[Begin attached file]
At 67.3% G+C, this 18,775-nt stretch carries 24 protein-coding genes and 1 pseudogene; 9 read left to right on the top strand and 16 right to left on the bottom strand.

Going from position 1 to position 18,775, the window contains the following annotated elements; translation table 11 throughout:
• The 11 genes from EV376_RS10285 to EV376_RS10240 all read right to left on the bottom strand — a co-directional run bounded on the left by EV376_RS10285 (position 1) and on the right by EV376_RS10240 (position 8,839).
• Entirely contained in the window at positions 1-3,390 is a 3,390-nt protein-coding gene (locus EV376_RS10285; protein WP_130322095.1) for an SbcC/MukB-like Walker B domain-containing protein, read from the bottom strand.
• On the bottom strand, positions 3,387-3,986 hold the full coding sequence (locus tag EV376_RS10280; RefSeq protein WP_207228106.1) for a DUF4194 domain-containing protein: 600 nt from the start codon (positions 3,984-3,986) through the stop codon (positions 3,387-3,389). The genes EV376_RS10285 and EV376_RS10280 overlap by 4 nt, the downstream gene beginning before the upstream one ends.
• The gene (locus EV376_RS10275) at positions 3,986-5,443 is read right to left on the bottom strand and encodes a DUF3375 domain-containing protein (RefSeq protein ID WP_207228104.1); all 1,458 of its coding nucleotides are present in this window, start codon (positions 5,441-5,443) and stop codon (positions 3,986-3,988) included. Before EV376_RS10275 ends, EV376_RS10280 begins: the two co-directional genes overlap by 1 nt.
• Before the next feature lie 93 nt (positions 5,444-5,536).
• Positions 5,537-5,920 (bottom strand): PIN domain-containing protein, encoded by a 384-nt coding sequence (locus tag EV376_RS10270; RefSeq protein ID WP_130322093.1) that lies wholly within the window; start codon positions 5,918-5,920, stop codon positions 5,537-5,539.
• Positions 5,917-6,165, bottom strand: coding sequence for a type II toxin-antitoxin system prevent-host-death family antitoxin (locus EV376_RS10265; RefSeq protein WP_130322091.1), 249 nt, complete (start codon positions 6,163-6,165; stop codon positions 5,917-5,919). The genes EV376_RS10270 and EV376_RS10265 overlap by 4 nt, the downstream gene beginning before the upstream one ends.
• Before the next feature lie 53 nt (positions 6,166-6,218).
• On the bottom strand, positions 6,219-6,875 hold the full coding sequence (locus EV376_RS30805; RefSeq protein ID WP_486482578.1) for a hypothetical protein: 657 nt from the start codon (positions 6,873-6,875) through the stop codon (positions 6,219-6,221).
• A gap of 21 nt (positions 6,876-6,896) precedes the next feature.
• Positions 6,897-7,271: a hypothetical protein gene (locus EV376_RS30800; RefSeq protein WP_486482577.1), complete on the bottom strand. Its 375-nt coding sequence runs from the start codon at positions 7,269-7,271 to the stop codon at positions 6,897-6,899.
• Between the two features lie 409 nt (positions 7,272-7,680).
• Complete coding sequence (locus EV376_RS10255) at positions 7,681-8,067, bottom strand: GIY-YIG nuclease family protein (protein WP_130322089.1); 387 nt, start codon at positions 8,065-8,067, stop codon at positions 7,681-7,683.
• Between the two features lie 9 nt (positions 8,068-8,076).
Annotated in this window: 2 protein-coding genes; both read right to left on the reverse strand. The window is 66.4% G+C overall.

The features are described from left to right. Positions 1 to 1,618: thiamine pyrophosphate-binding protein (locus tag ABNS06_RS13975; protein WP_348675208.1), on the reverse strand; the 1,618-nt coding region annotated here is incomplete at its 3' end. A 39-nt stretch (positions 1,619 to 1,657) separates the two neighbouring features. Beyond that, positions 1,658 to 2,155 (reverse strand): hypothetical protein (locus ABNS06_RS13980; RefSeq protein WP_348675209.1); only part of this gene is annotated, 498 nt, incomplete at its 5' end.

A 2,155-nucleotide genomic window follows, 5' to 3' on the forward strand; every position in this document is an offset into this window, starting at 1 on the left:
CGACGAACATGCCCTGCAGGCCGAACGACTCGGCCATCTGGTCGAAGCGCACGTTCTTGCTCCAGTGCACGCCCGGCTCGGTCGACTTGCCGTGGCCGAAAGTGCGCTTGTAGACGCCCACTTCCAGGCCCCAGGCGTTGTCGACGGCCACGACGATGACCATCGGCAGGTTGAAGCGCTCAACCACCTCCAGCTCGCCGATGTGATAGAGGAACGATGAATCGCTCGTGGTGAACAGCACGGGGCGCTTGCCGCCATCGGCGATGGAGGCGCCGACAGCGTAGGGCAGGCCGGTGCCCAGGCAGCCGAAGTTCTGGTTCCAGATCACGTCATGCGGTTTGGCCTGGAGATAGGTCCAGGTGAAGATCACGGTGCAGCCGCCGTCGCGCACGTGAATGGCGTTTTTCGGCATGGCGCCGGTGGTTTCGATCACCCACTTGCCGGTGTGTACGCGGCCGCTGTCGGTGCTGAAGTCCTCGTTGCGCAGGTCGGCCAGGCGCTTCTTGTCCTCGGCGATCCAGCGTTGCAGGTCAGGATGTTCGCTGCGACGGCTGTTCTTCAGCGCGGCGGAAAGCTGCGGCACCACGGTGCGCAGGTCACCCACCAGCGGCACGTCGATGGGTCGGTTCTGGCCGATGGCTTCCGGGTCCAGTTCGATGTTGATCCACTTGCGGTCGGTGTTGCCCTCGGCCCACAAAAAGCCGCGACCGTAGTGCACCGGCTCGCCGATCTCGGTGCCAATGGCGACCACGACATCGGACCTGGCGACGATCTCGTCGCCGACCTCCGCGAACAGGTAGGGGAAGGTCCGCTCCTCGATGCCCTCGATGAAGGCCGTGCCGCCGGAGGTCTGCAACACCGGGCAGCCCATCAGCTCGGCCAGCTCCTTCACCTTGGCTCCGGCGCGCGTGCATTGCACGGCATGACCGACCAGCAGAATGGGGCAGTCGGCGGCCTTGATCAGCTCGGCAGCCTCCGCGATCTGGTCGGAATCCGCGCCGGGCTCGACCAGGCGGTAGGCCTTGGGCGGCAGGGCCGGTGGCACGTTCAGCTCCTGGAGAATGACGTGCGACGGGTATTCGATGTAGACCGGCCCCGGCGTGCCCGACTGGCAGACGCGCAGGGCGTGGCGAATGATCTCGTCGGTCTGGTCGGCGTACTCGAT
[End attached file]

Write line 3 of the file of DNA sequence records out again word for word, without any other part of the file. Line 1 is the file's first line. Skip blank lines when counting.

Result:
• The 11 genes from EV376_RS10285 to EV376_RS10240 all read right to left on the bottom strand — a co-directional run bounded on the left by EV376_RS10285 (position 1) and on the right by EV376_RS10240 (position 8,839).